In the year 2018, I began to listen to Raveena after a suggestion from Spotify, and I instantly fell in love with everything about her music– from the lyrics and quiet beats to her dreamy voice.
2018 was also the year Raveena came out as bisexual, with her song Temptation, and its music video. With its lyrics, ‘Wanna bloom but we’re a bit guarded, let’s grow a garden’, Raveena talked unabashedly about finally coming to terms with her sexuality, despite her fears and the time it took her.
Talking about it on her Instagram, Raveena said, “Growing up, South Asian and queer culture felt like oil and water. Something that just simply couldn’t mix.”
She further talked how she started liking girls before boys, but wasn’t able to come to terms with it until her late 20s, partly through the writing of Temptation.
Raveena, amongst other things, is known for her ethereal, experimental music that fits in somewhere between R&B and pop– the themes of which include spirituality, healing from trauma, and embracing herself.
Raveena’s album ‘Lucid’ was named one of the best albums of 2019 by NPR, and her single ‘Stronger’ one of the ‘100 Best Songs of 2019’ by Noisey.
There is no one that represents the Desi community like Raveena.
From an Indian immigrant family in the USA, while Raveena diverges from the usual expectations from Desi music, she still manages to present herself as a strong and unwavering part of the Desi community. From her phenomenal music to her magical music videos, which are mostly directed by her, everything she does is heavily influenced by her culture and her pride in it. The aesthetics of her videos are known for being transcendental, taking you to a world where everything is bright, beautiful and loved, and these aesthetics– from the designs and backgrounds to Raveena’s clothes and jewellery– are unmistakably Desi.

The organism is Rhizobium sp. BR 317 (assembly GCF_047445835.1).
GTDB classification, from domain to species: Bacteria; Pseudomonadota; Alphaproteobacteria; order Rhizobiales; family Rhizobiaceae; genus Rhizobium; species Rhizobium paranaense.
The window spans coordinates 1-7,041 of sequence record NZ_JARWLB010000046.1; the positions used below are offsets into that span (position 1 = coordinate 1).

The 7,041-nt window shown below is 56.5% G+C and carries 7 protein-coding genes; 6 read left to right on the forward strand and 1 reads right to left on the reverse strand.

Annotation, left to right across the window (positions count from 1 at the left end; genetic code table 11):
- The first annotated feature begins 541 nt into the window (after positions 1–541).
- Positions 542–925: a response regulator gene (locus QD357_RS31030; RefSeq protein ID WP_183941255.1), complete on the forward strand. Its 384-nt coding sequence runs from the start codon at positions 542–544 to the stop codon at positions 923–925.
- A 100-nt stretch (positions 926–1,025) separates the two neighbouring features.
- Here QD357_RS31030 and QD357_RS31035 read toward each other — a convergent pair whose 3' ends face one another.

“I want to live in a Raveena music video,” most comments on her YouTube channel seem to say, and I too don’t see a single problem with being carried away to this world of omnipresent beauty and love.
The music video for Temptation, the song that helped her– and many other Desis, I imagine– come to term with her sexuality, is also similar to her other music videos, and now, almost two years later, Raveena has come out with a new single ‘Headaches’ that is unapologetically queer.
Much like Troye Sivan’s transition from a scared, lost boy in the 2015 Blue Neighborhood, to a happier, more confident man in his following album Bloom in 2018, Raveena is now more steady and comfortable with her sexuality, embracing it fully in ‘Headaches’, with a 5 minute music video that tells the sweet story of two girls deeply in love.
To be able to reach here, from not being able to come to terms with her sexuality, serves as a much-needed reminder for the queer Desi community that everything can and will be okay in the end. It is also queer representation that the Desi community has needed for a while, and will always need more of.
Raveena, in her few years of being a musician, has proven herself to be not only an exceptional artist, but an empathetic, caring and good human being.
She talks often about wanting her music and concerts to be a safe space for everyone involved, and seems to make considerable efforts towards this.
With her stunning new EP, Moonstone, out now, Raveena was about to embark on an Asia tour for her album Lucid soon, and play her first Coachella soon after– projects that have now been pushed back indefinitely due to current circumstances.
And yet, it is safe to say that there are bigger and more beautiful things waiting for her.